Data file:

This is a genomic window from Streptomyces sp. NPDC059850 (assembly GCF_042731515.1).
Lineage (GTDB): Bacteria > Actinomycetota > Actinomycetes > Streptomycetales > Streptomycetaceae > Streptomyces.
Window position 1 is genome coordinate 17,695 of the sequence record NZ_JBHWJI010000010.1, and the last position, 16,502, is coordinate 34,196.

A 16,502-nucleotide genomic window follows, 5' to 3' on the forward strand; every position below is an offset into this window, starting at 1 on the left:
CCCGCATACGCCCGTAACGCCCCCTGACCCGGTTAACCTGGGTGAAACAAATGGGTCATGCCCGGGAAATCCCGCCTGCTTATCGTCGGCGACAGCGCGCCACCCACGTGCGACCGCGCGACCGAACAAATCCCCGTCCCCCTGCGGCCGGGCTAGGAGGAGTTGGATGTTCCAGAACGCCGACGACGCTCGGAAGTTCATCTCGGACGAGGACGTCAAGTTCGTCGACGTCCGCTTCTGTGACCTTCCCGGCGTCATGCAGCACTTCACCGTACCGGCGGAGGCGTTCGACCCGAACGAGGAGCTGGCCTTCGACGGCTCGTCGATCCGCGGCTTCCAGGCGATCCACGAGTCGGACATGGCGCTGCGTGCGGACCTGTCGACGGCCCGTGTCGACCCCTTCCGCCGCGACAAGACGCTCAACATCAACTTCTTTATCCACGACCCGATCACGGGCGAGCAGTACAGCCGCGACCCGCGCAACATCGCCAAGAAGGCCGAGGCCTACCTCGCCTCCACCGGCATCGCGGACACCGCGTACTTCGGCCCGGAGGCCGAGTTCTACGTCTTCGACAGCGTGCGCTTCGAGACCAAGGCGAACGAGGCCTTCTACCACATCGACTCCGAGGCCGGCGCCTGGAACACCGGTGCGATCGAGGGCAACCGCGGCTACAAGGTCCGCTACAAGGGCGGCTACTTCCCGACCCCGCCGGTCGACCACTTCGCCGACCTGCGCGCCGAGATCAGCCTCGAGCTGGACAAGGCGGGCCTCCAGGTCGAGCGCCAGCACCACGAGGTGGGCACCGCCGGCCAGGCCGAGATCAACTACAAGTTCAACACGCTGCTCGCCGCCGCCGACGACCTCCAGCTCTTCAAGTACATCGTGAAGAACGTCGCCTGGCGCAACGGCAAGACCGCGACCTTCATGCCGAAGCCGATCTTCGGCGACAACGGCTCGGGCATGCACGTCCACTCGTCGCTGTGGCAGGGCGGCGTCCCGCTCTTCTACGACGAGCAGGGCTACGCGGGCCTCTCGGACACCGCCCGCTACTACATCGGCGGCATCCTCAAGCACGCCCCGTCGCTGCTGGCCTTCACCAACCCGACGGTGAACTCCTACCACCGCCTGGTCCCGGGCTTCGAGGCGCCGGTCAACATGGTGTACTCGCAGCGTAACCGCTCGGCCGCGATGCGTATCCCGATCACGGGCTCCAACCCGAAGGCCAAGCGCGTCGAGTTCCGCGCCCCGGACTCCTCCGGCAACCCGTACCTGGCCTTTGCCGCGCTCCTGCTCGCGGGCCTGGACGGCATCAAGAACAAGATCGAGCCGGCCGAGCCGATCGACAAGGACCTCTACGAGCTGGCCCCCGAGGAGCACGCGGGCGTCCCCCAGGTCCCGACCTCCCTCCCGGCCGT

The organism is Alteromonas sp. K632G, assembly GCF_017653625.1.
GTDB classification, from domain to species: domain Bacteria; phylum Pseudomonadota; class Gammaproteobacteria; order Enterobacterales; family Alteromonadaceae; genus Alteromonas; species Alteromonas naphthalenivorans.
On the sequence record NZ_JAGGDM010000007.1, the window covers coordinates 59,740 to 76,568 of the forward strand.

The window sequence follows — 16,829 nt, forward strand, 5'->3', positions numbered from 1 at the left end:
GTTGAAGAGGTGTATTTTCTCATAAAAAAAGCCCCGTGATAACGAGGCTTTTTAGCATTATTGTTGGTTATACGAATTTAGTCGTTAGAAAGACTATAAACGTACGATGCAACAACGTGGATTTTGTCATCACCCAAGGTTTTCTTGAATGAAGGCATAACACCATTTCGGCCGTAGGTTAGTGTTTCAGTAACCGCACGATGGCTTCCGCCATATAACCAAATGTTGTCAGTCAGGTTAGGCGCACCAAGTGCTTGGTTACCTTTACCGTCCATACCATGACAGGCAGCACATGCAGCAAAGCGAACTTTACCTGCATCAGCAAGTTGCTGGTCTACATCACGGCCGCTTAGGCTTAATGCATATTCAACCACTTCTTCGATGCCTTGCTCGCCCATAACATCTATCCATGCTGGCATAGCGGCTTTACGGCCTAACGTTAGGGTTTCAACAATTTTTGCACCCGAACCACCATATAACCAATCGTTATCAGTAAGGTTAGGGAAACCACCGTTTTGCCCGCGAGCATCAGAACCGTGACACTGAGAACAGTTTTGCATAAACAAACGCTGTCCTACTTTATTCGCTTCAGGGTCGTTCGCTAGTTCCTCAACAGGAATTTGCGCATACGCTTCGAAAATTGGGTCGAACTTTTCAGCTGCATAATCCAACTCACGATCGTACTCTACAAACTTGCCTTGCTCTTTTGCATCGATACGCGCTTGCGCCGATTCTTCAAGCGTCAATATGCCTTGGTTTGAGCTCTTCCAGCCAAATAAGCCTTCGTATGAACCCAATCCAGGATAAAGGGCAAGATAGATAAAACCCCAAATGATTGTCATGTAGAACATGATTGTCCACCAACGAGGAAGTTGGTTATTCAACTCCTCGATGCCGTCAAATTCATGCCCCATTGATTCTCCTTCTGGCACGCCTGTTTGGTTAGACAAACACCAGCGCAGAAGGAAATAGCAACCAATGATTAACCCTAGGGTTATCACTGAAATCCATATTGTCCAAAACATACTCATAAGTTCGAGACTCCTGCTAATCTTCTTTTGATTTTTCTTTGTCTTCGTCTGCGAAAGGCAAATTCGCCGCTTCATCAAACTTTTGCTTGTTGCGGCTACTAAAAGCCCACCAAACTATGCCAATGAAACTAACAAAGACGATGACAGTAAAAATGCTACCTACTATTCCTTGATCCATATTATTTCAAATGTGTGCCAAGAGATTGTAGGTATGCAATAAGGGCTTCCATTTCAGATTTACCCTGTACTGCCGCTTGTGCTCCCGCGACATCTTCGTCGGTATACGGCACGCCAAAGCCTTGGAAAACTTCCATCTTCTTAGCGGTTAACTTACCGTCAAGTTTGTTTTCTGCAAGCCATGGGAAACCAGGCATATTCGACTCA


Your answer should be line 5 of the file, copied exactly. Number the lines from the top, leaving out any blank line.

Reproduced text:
CCCGCATACGCCCGTAACGCCCCCTGACCCGGTTAACCTGGGTGAAACAAATGGGTCATGCCCGGGAAATCCCGCCTGCTTATCGTCGGCGACAGCGCGCCACCCACGTGCGACCGCGCGACCGAACAAATCCCCGTCCCCCTGCGGCCGGGCTAGGAGGAGTTGGATGTTCCAGAACGCCGACGACGCTCGGAAGTTCATCTCGGACGAGGACGTCAAGTTCGTCGACGTCCGCTTCTGTGACCTTCCCGGCGTCATGCAGCACTTCACCGTACCGGCGGAGGCGTTCGACCCGAACGAGGAGCTGGCCTTCGACGGCTCGTCGATCCGCGGCTTCCAGGCGATCCACGAGTCGGACATGGCGCTGCGTGCGGACCTGTCGACGGCCCGTGTCGACCCCTTCCGCCGCGACAAGACGCTCAACATCAACTTCTTTATCCACGACCCGATCACGGGCGAGCAGTACAGCCGCGACCCGCGCAACATCGCCAAGAAGGCCGAGGCCTACCTCGCCTCCACCGGCATCGCGGACACCGCGTACTTCGGCCCGGAGGCCGAGTTCTACGTCTTCGACAGCGTGCGCTTCGAGACCAAGGCGAACGAGGCCTTCTACCACATCGACTCCGAGGCCGGCGCCTGGAACACCGGTGCGATCGAGGGCAACCGCGGCTACAAGGTCCGCTACAAGGGCGGCTACTTCCCGACCCCGCCGGTCGACCACTTCGCCGACCTGCGCGCCGAGATCAGCCTCGAGCTGGACAAGGCGGGCCTCCAGGTCGAGCGCCAGCACCACGAGGTGGGCACCGCCGGCCAGGCCGAGATCAACTACAAGTTCAACACGCTGCTCGCCGCCGCCGACGACCTCCAGCTCTTCAAGTACATCGTGAAGAACGTCGCCTGGCGCAACGGCAAGACCGCGACCTTCATGCCGAAGCCGATCTTCGGCGACAACGGCTCGGGCATGCACGTCCACTCGTCGCTGTGGCAGGGCGGCGTCCCGCTCTTCTACGACGAGCAGGGCTACGCGGGCCTCTCGGACACCGCCCGCTACTACATCGGCGGCATCCTCAAGCACGCCCCGTCGCTGCTGGCCTTCACCAACCCGACGGTGAACTCCTACCACCGCCTGGTCCCGGGCTTCGAGGCGCCGGTCAACATGGTGTACTCGCAGCGTAACCGCTCGGCCGCGATGCGTATCCCGATCACGGGCTCCAACCCGAAGGCCAAGCGCGTCGAGTTCCGCGCCCCGGACTCCTCCGGCAACCCGTACCTGGCCTTTGCCGCGCTCCTGCTCGCGGGCCTGGACGGCATCAAGAACAAGATCGAGCCGGCCGAGCCGATCGACAAGGACCTCTACGAGCTGGCCCCCGAGGAGCACGCGGGCGTCCCCCAGGTCCCGACCTCCCTCCCGGCCGT